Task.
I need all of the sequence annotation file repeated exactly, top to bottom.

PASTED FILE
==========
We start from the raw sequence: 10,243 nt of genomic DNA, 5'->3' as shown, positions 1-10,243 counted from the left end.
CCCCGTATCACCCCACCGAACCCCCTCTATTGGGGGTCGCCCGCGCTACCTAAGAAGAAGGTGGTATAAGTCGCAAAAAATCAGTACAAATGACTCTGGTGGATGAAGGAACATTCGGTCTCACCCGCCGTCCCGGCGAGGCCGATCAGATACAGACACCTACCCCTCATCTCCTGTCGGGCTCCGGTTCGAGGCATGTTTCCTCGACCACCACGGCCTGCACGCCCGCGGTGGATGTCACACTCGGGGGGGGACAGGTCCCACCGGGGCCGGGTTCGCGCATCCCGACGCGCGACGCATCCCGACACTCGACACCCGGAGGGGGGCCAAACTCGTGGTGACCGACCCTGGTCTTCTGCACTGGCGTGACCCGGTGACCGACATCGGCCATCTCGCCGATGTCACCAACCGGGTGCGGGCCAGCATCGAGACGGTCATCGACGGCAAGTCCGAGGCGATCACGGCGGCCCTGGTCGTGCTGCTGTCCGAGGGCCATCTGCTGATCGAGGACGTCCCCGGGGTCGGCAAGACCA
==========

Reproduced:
We start from the raw sequence: 10,243 nt of genomic DNA, 5'->3' as shown, positions 1-10,243 counted from the left end.
CCCCGTATCACCCCACCGAACCCCCTCTATTGGGGGTCGCCCGCGCTACCTAAGAAGAAGGTGGTATAAGTCGCAAAAAATCAGTACAAATGACTCTGGTGGATGAAGGAACATTCGGTCTCACCCGCCGTCCCGGCGAGGCCGATCAGATACAGACACCTACCCCTCATCTCCTGTCGGGCTCCGGTTCGAGGCATGTTTCCTCGACCACCACGGCCTGCACGCCCGCGGTGGATGTCACACTCGGGGGGGGACAGGTCCCACCGGGGCCGGGTTCGCGCATCCCGACGCGCGACGCATCCCGACACTCGACACCCGGAGGGGGGCCAAACTCGTGGTGACCGACCCTGGTCTTCTGCACTGGCGTGACCCGGTGACCGACATCGGCCATCTCGCCGATGTCACCAACCGGGTGCGGGCCAGCATCGAGACGGTCATCGACGGCAAGTCCGAGGCGATCACGGCGGCCCTGGTCGTGCTGCTGTCCGAGGGCCATCTGCTGATCGAGGACGTCCCCGGGGTCGGCAAGACCA